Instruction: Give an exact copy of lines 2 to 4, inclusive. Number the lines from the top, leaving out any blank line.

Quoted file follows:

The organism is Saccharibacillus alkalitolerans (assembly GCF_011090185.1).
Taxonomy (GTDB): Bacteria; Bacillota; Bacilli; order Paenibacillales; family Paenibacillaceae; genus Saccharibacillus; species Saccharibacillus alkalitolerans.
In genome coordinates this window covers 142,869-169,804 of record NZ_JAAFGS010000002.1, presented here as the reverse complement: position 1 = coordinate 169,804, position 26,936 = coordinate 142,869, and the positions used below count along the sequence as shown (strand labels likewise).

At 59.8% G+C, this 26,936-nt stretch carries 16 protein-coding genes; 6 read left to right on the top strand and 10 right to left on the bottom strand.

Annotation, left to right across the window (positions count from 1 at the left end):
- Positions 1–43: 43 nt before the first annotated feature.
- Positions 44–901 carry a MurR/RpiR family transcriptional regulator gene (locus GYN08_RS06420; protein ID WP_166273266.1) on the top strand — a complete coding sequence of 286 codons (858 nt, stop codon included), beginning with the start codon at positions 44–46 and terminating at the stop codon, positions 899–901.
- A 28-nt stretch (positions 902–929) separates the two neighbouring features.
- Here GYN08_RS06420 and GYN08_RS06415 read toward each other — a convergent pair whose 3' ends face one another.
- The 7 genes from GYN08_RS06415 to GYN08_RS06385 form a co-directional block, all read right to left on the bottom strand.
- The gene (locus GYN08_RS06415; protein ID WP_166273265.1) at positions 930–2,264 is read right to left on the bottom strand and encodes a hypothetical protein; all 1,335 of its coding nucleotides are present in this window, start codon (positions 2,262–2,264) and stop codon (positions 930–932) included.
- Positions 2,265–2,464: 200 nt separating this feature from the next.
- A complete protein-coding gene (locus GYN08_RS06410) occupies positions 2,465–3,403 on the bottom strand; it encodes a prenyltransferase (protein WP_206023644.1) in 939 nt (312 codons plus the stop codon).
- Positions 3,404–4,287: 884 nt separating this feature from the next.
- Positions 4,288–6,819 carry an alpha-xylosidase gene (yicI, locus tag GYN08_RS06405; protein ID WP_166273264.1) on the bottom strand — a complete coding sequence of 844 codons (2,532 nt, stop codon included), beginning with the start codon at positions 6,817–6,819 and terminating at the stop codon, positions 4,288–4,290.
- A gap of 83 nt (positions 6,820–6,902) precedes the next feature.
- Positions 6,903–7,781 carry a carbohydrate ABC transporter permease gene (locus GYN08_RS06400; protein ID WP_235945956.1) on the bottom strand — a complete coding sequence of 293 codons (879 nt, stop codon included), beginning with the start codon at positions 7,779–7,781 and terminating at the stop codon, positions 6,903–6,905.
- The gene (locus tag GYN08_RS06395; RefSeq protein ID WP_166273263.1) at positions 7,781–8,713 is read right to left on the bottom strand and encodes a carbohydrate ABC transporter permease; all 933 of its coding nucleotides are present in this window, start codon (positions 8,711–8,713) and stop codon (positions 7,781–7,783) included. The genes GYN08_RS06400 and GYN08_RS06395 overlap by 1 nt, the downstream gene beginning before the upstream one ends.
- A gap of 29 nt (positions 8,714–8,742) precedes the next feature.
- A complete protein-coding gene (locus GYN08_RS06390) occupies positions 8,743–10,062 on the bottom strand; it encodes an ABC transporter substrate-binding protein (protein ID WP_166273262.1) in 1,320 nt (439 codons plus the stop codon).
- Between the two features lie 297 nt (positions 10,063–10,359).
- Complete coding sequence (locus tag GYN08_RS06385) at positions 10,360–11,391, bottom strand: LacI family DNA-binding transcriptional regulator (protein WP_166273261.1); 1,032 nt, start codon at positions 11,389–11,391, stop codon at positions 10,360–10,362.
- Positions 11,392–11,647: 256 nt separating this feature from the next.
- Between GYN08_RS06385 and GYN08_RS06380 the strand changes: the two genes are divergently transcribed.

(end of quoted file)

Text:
Taxonomy (GTDB): Bacteria; Bacillota; Bacilli; order Paenibacillales; family Paenibacillaceae; genus Saccharibacillus; species Saccharibacillus alkalitolerans.
In genome coordinates this window covers 142,869-169,804 of record NZ_JAAFGS010000002.1, presented here as the reverse complement: position 1 = coordinate 169,804, position 26,936 = coordinate 142,869, and the positions used below count along the sequence as shown (strand labels likewise).

At 59.8% G+C, this 26,936-nt stretch carries 16 protein-coding genes; 6 read left to right on the top strand and 10 right to left on the bottom strand.